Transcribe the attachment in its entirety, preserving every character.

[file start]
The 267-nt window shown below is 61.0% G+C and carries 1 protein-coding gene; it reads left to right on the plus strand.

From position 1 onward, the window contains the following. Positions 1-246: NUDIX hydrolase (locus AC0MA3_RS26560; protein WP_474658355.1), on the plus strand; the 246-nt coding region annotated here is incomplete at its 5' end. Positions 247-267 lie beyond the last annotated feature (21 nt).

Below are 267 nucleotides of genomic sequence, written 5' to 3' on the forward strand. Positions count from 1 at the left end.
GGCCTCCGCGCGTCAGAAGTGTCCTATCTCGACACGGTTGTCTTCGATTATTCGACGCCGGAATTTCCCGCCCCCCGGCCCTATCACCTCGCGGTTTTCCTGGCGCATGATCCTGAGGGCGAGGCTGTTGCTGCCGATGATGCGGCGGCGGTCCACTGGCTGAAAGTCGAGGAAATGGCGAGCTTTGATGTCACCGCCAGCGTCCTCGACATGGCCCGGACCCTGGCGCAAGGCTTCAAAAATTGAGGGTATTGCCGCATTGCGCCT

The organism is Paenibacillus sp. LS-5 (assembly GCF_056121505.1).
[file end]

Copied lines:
The 267-nt window shown below is 61.0% G+C and carries 1 protein-coding gene; it reads left to right on the plus strand.

From position 1 onward, the window contains the following. Positions 1-246: NUDIX hydrolase (locus AC0MA3_RS26560; protein WP_474658355.1), on the plus strand; the 246-nt coding region annotated here is incomplete at its 5' end. Positions 247-267 lie beyond the last annotated feature (21 nt).

Below are 267 nucleotides of genomic sequence, written 5' to 3' on the forward strand. Positions count from 1 at the left end.
GGCCTCCGCGCGTCAGAAGTGTCCTATCTCGACACGGTTGTCTTCGATTATTCGACGCCGGAATTTCCCGCCCCCCGGCCCTATCACCTCGCGGTTTTCCTGGCGCATGATCCTGAGGGCGAGGCTGTTGCTGCCGATGATGCGGCGGCGGTCCACTGGCTGAAAGTCGAGGAAATGGCGAGCTTTGATGTCACCGCCAGCGTCCTCGACATGGCCCGGACCCTGGCGCAAGGCTTCAAAAATTGAGGGTATTGCCGCATTGCGCCT

The organism is Paenibacillus sp. LS-5 (assembly GCF_056121505.1).